A free sample from chapter 2 Accounting Fundamentals of our Landlord / Property Management in QuickBooks guide. Section 2.11 What is Depreciation? We hope you’ll become a customer today, or sign up for the free e-course.
We discuss this in another article as well about depreciation vs expenses.
If you have purchased a new car before, you already have experienced depreciation. As soon as that brand new car is driven off the lot, it loses significant value (it depreciates). As you continue to drive it, time and wear and tear continue to decrease the car’s value. The value of an older car is less than a new car because of depreciation.
For real estate, depreciation is a little different. First of all an older property will likely be worth more now than it was when it was first purchased because of the appreciation of property values. Appreciation is uncertain, though and not realized until you sell. Depreciation, for our purposes, is a tax issue.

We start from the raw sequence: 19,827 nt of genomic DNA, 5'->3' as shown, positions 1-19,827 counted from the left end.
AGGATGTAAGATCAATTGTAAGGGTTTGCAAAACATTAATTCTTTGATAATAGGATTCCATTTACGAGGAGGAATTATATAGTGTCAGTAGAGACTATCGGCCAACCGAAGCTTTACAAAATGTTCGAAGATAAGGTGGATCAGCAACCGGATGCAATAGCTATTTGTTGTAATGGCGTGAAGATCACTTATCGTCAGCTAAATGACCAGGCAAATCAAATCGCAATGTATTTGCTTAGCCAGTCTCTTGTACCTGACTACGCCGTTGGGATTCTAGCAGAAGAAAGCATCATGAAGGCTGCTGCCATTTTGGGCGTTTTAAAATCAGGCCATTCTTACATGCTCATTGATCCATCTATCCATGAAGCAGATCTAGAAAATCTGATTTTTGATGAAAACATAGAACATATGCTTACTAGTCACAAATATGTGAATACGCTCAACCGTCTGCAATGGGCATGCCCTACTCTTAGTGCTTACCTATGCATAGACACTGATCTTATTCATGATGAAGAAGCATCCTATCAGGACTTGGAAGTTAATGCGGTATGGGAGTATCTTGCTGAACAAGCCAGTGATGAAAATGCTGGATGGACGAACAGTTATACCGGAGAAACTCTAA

Depreciation is an annual income tax deduction that allows you to recover the cost or other basis of certain property over the time you use the property. It is an allowance for the wear and tear, deterioration, or obsolescence of the property.
Straight Line Depreciation uses a constant amount to depreciate every year for the useful life. It is equal to the adjusted basis minus salvage value, divided by the useful life. The yearly depreciation could change if the useful life decreased or substantial investments were made in the asset to increase its adjusted basis.
Accumulated Depreciation is the cumulative depreciation since acquisition of an asset. It is reported on the balance sheet as a reduction in the value of the related asset. The difference, asset value minus accumulated depreciation, is the asset’s “carrying amount” or “book value.”
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